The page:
When Stipe Miocic defeated Francis Ngannou at UFC 220, he put an end to one of the most devastating streaks of momentum the UFC heavyweight has ever seen.
During the contest, Miocic displayed a clinic of game planning and fight IQ, avoiding the heavy punches of the challenger, and dragging him into deep waters and sapping Ngannou of his energy.
But according to Ngannou’s coach, Fernand Lopez, it wasn’t just Miocic’s genius that won him the fight. Ngannou shoulders some of the blame as well.
Speaking with MMANytt.com, Lopez gave a frank account of his fighter’s performance, while acknowledging the skills of the champion — who defended the belt for a divisional record third time.
“The fight didn’t go our way, that’s clear for all to see,” Lopez said. “We were expecting the level of skills that Stipe brought, he was awesome and his levels changes were beautiful. We were lucky he didn’t try to finish Francis, but he didn’t every try to commit to many submission or anything. There were some good things that Francis did. He showed amazingly bravery and he never gave up. No one was thinking it would ever go 25-minutes, but Francis hung in there in the face of great adversity.”
Where things went wrong, Lopez says, was in Ngannou’s determination to get an early victory. Ngannou himself spoke of overconfidence after the fight, mentioning he underestimated Miocic, and his coach certainly noticed some uncharacteristic decision making from cage-side.
“He did a good job to hang there, but I won’t lie, I was disappointed. When I saw Francis rush in and throw a high kick, I was shocked,” Lopez said. “That wasn’t at all in the gameplan. That must’ve been Stipe’s dream. Have someone rush him and try to take his head off. That made it easy for him to change level and get the takedown. As a cornerman, you simply can’t do anything. The gameplan was to manage the range and throw some combos, but be cautious and to step back out and keep the distance so he couldn’t bring his wrestling. That didn’t happen.
“I’ll be honest, I’ve not talked to Francis about it yet. I don’t like to have a debrief straight after the fight. I like to have two weeks to let the fighter think and digest the fight. When he’s ready, two weeks later I’ll talk with him and try to understand why he went for that gameplan and that strategy. I didn’t expect what happened. The gameplan was so different, but Francis just went rushing after him, hunting him and yeah it just wasn’t what we had planned.”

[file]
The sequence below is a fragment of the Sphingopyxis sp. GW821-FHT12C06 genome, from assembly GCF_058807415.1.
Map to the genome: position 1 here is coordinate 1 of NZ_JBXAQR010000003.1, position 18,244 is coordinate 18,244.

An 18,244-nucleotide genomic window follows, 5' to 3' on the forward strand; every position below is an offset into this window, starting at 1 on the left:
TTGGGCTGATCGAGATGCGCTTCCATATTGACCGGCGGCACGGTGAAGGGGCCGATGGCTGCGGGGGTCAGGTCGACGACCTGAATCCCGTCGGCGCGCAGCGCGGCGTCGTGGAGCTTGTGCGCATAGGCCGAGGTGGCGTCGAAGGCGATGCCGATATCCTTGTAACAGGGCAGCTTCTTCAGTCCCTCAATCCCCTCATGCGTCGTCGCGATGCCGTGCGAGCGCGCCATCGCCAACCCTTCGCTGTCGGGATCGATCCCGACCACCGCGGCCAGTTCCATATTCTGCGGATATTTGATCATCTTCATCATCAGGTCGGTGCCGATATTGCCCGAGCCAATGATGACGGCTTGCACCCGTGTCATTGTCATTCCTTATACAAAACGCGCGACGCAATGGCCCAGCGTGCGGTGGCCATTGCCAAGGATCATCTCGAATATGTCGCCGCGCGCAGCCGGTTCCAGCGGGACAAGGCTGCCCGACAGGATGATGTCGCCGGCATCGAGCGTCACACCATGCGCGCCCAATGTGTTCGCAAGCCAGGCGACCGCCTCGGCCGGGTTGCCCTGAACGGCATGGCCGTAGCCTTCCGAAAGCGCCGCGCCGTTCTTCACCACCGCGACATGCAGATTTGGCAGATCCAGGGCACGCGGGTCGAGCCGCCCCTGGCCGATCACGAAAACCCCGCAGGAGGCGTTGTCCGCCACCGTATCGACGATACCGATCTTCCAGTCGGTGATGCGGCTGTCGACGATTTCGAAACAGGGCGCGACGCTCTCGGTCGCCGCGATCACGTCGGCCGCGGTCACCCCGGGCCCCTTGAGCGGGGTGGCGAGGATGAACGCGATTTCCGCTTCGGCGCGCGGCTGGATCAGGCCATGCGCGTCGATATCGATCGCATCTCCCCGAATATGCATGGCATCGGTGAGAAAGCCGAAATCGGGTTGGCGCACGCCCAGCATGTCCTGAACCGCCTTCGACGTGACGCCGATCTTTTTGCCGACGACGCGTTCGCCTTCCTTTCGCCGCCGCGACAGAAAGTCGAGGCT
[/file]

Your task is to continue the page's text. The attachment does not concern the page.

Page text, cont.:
Ngannou has become famous for his exceptional knockout power. His last victory, a left hook from hell that put Alistair Overeem to sleep for minutes, has been played repeatedly. While Ngannou himself has not said as such, it’d be understandable for him to believe he had the ability to render Miocic unconscious at any moment.
But during round one of the five round affair, Ngannou began swinging wildly, lunging at the champion with his fists drawn back as he desperately searched for Miocic’s chin. By the time he got to the stool, Lopez says, the fight was basically over.
“At the end of the first round I tried to get things back, but when I saw him, I could see everything was gone. He’d burned out everything,” Lopez said. “When you’re a heavyweight and you’ve burned everything it’s over. He didn’t have enough energy to use his footwork and step in or out. The only thing I thought we could do was try to play with the right uppercut and make Stipe think twice about coming into range so he could breathe. I was telling him to play jab-jab-uppercut, but Stipe was so smart and took him down again.
“People are saying that Francis should’ve tried to wrestle and grapple him. That wasn’t the issue. The issue was the range management and the distance management. Francis needed to choose the range to fight and it didn’t happen. Whenever Stipe moved in, Francis should’ve moved back to maintain the distance. As soon as he chose to hunt and chase Stipe, it was a mess. Without any footwork it was over.”